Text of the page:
Dhamma book for the completely uninitiated

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Epistemes
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Dhamma book for the completely uninitiated

Postby Epistemes » Wed Aug 31, 2011 12:59 pm

There's a thread currently going about which book to give as a gift for somebody who already knows the basics, but what about for somebody who is completely uninitiated? What about if somebody thinks Buddhism is strange but is open to the idea of reading something on it? What's a good way of easing somebody into knowledge of the dhamma?
The wind spins without end,
one moment southward,
the next moment northward.

David2
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Re: Dhamma book for the completely uninitiated

Postby David2 » Wed Aug 31, 2011 2:05 pm

The books mentioned in the other thread are also good for absolute beginners in my opinion.
"Mindfulness in plain English" is very good because it does not use many Pali terms.

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Epistemes
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Re: Dhamma book for the completely uninitiated

Postby Epistemes » Wed Aug 31, 2011 2:24 pm

Yes, there are a lot of good books in the other thread, but I feel many of the recommendation assume some familiarity with terms like "Buddha," "Dhamma," "Sangha," etc. Many of the recommendations in the other thread are for books that contain much to do with the Pali Canon.

"Mindfulness in Plain English" seems to be a book rooted in some knowledge of what dhamma is or, at least, some desire to want to start meditation.
The wind spins without end,
one moment southward,
the next moment northward.

Justsit
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Re: Dhamma book for the completely uninitiated

Postby Justsit » Wed Aug 31, 2011 3:10 pm

"Buddhism for Dummies" ?? :shrug:

(No insult intended or implied. :tongue: )

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David N. Snyder
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Re: Dhamma book for the completely uninitiated

Postby David N. Snyder » Wed Aug 31, 2011 4:53 pm

Here is an excellent book for beginners and it is completely available online. It is currently available in 31 different languages!

http://www.goodquestiongoodanswer.net/

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Epistemes
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Re: Dhamma book for the completely uninitiated

Postby Epistemes » Wed Aug 31, 2011 5:55 pm

David,

What a great resource! A link worth bookmarking.
The wind spins without end,
one moment southward,
the next moment northward.

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Paul Davy
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Re: Dhamma book for the completely uninitiated

Postby Paul Davy » Wed Aug 31, 2011 10:28 pm

Greetings,

Epistemes wrote:What about if somebody thinks Buddhism is strange but is open to the idea of reading something on it? What's a good way of easing somebody into knowledge of the dhamma?


Buddhism For The Modern Skeptic (PDF)
http://www.justbegood.net/Downloads/e-b ... %201_1.pdf

:geek:

Metta,
Retro. :)
What is the final conviction that comes when radical attention is razor-edge sharp? That the object of the mind is mind-made (manomaya). (Ven. Ñāṇananda)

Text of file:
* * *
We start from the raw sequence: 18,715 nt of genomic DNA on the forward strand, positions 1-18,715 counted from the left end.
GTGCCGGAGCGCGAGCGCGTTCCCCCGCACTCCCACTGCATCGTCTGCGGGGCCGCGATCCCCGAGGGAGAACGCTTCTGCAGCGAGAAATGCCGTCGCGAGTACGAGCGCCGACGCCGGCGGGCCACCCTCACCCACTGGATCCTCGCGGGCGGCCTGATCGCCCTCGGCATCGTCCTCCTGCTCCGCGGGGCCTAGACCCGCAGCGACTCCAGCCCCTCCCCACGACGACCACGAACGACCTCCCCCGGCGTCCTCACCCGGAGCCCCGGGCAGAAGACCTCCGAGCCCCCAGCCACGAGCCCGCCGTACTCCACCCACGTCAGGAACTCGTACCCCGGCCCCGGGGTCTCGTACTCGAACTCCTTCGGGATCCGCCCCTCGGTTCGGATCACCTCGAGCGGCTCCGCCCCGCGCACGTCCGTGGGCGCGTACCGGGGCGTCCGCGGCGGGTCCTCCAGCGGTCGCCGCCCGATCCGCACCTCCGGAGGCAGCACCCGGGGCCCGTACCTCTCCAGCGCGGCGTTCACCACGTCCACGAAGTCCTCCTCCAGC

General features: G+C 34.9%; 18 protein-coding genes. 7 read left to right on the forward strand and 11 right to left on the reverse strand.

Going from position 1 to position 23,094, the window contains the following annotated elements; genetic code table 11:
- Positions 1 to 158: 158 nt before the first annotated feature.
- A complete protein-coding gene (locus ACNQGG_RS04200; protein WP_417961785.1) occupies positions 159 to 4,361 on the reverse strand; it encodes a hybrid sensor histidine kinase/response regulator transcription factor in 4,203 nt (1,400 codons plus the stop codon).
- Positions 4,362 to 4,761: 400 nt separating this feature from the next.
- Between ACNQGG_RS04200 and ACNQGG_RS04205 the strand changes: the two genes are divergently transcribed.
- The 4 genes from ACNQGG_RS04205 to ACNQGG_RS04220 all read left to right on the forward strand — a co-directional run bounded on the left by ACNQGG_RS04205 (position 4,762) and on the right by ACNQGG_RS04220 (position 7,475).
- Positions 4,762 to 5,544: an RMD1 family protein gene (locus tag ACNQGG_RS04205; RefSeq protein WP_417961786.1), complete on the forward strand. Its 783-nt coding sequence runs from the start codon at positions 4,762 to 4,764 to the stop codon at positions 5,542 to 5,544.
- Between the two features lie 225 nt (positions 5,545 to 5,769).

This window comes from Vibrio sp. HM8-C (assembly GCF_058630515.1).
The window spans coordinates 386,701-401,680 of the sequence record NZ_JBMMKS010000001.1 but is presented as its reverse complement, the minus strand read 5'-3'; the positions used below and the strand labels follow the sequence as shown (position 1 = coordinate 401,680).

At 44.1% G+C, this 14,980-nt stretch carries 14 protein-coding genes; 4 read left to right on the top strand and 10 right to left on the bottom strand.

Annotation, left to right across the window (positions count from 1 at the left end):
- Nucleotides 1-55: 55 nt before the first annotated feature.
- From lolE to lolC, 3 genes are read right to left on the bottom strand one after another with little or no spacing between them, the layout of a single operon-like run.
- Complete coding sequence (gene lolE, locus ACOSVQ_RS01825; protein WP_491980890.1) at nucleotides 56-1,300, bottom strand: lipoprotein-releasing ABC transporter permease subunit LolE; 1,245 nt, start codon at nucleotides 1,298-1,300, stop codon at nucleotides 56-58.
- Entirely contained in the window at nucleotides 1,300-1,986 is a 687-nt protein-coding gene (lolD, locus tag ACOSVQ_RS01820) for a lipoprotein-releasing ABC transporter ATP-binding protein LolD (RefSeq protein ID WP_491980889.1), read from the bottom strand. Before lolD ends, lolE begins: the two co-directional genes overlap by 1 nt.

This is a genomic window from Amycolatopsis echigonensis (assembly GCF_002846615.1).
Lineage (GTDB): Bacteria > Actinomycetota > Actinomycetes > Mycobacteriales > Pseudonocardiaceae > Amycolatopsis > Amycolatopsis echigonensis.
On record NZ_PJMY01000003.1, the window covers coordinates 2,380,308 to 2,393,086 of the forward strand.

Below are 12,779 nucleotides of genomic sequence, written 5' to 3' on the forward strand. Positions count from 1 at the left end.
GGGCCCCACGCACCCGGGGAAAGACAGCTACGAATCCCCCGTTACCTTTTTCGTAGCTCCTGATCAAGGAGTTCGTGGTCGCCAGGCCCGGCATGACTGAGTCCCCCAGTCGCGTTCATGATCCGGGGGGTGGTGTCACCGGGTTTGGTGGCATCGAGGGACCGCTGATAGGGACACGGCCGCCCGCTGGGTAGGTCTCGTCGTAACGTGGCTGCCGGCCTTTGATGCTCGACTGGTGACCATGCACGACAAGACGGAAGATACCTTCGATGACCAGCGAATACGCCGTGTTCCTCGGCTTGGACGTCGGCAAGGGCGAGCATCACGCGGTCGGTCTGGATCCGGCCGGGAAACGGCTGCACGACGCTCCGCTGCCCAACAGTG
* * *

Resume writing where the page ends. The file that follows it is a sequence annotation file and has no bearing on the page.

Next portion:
Having understood name-and-form, which is a product of prolificity,
And which is the root of all malady within and without,
He is released from bondage to the root of all maladies,
That Such-like-one is truly known as 'the one who has understood'.
(Snp 3.6)

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pilgrim
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Re: Dhamma book for the completely uninitiated

Postby pilgrim » Fri Sep 02, 2011 12:46 pm

Ajahn Brahm's "Opening the Door of your Heart", also published as "Who Ordered this Truckload of Dung?"

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Maitri
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Re: Dhamma book for the completely uninitiated

Postby Maitri » Mon Apr 02, 2012 2:05 am

I personally love, "What the Buddha Taught" by Walpola Rahula. It's one of my favorite intro books and I think I am due for another read. I had the good fortune of giving a copy to a person seeking the Dhamma this weekend!
"Upon a heap of rubbish in the road-side ditch blooms a lotus, fragrant and pleasing.
Even so, on the rubbish heap of blinded mortals the disciple of the Supremely Enlightened One shines resplendent in wisdom." Dhammapada: Pupphavagga

http://www.accesstoinsight.org/

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polarbear101
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Re: Dhamma book for the completely uninitiated

Postby polarbear101 » Sat Apr 28, 2012 8:29 pm

The first book I came across about buddhism was "What the Buddha Taught" by Walpola Rahula. It is especially good to give this book to a skeptic because it says rather harsh things about people fabricating god and soul to comfort themselves instead of just seeing reality how it is. I also like the way it described anatta.

However, I think I'm gonna check out that book "Buddhism For The Modern Skeptic" that another poster put up because that sounds interesting
"I don't envision a single thing that, when developed & cultivated, leads to such great benefit as the mind. The mind, when developed & cultivated, leads to great benefit."

"I don't envision a single thing that, when undeveloped & uncultivated, brings about such suffering & stress as the mind. The mind, when undeveloped & uncultivated, brings about suffering & stress."


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